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Andrew Lee

  • sam patrick posted an article
    IMCS growing into new space, adding positions see more

    Compliments of Columbia Regional Business Report

    An Irmo-based biotechnology company is investing $4.1 million to expand its Richland County operations in a move expected to create 31 jobs during the next five years.

    Integrated Micro-Chromatography Systems Inc. creates, manufactures and distributes products and services for clients including clinical and forensic toxicology labs, academic research facilities, federal government agencies and health science companies. In January, the National Institutes of Health awarded the company a $900,000 Small Business Innovation Research Fast-Track grant.

    “Over the past several years, IMCS has experienced considerable success as a part of the Richland County business community,” Andrew Lee, IMCS CEO, said in a news release. “The tax incentives provided by the county will allow us to continue investing in people, capital equipment and facilities to expand our company and increase economic development in the county.”

    Richland County Council approved a special source revenue credit to reduce property taxes for IMCS by 35% over a 10-year period.

    “County Council is always eager to support growing businesses in Richland County, and it is especially exciting to watch a company like IMCS get its start here and achieve so much,” Paul Livingston, county council chair, said. “The investment and new jobs IMCS is bringing to our community will benefit our residents and are evidence of the type of success businesses can achieve here.”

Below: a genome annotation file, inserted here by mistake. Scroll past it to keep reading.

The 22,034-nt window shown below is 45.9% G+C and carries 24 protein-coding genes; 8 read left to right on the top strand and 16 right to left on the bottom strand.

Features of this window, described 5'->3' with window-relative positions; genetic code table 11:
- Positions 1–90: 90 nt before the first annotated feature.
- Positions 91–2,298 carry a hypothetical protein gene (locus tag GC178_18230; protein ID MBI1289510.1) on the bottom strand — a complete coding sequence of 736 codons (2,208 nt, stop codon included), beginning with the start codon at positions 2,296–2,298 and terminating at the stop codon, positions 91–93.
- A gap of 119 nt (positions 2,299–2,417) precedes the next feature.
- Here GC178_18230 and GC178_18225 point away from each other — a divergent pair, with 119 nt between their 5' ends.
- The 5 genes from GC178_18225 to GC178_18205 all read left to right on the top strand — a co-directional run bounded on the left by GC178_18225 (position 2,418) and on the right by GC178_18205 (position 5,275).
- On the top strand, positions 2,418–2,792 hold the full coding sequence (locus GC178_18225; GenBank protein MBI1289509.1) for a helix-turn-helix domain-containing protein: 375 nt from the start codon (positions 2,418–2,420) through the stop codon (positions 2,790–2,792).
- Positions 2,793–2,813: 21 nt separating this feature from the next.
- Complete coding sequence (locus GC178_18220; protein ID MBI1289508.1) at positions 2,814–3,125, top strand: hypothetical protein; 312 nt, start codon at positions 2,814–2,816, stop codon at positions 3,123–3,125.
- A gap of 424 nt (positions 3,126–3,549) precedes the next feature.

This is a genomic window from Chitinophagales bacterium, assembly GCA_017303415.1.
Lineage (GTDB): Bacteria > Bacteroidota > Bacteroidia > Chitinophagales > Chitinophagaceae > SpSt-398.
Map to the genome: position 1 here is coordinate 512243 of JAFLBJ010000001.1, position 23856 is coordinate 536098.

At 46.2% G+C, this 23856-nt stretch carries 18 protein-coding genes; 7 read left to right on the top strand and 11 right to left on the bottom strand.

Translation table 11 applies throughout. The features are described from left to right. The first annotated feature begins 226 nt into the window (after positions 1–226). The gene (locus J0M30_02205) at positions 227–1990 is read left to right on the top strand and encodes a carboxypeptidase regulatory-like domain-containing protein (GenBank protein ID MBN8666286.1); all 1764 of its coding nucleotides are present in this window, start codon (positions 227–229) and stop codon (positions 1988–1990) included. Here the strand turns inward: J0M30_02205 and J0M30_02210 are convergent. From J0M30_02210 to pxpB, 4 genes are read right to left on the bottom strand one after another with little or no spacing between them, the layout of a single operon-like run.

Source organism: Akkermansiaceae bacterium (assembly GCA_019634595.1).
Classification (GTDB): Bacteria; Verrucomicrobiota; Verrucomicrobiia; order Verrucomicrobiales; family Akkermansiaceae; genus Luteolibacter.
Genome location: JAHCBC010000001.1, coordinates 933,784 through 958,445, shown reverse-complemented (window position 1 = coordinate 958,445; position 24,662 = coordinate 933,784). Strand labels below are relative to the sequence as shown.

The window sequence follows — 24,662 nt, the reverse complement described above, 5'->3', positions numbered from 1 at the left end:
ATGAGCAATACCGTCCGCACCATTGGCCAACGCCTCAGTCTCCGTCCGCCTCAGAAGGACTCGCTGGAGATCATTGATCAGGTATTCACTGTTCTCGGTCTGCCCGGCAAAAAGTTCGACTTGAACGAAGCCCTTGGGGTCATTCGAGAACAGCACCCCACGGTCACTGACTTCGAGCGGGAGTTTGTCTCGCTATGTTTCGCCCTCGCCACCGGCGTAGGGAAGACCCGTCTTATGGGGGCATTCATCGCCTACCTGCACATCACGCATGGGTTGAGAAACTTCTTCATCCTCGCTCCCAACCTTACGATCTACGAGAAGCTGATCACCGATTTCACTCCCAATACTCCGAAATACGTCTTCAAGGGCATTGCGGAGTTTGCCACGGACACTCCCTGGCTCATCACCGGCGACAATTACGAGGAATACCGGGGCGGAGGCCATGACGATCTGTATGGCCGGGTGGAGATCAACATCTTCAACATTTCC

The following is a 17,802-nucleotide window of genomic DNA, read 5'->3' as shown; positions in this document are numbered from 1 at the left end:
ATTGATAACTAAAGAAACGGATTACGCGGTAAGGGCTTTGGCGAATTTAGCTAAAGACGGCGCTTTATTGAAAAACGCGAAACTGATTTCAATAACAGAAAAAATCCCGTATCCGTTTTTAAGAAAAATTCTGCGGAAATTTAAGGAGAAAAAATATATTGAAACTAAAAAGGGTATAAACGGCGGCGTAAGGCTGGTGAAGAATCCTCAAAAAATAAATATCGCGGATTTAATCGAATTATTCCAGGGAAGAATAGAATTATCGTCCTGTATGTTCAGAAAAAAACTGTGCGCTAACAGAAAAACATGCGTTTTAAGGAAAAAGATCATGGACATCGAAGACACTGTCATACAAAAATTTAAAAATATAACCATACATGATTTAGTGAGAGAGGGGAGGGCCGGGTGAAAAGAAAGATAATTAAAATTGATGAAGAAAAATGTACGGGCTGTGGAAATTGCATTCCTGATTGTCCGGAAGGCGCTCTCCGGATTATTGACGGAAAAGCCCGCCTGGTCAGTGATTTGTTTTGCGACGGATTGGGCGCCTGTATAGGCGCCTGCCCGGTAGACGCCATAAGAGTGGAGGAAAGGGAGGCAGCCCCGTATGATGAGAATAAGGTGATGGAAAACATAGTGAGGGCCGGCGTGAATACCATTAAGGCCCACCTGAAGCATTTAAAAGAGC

IMCS’ enzymes are used in drug-testing labs, and drug discovery labs use the company’s micro separations products to discover antibodies that can be used to fight diseases such as COVID-19. IMCS is using the federal grant to scale up production of new enzymes that will be used to make therapeutic drugs for treating neurodegenerative diseases such as Parkinson’s and Alzheimer’s.

    The grant is funding research into the production of affordable gangliosides, biomolecules that contain sugars and a type of lipid called ceramides and play critical roles in various biological processes. 

    In addition to its headquarters in Richland County, IMCS bought a second nearby facility in 2019 and anticipates purchasing a larger building in the county in the future, according to the release from Richland County. IMCS is combining the existing facilities to ramp up production and delivery of its products to pharmaceutical companies worldwide.

    “We were a USC IdeaLabs incubator company and have continued to grow in the county over the past seven years,” Lee said. “As we look to expand our operation to a third facility, it is only natural that we would want to do so here.”

    The new investment and jobs will be split between IMCS’ Irmo headquarters and the new facility. 

    Founded in 2013 by three Ph.D. scientists from the University of South Carolina, IMCS now has 40 full-time employees, with 600 clients in every U.S. state and in 15 countries.

  • sam patrick posted an article
    Enzyme and protein biotech leader creates, manufactures, distributes next gen products see more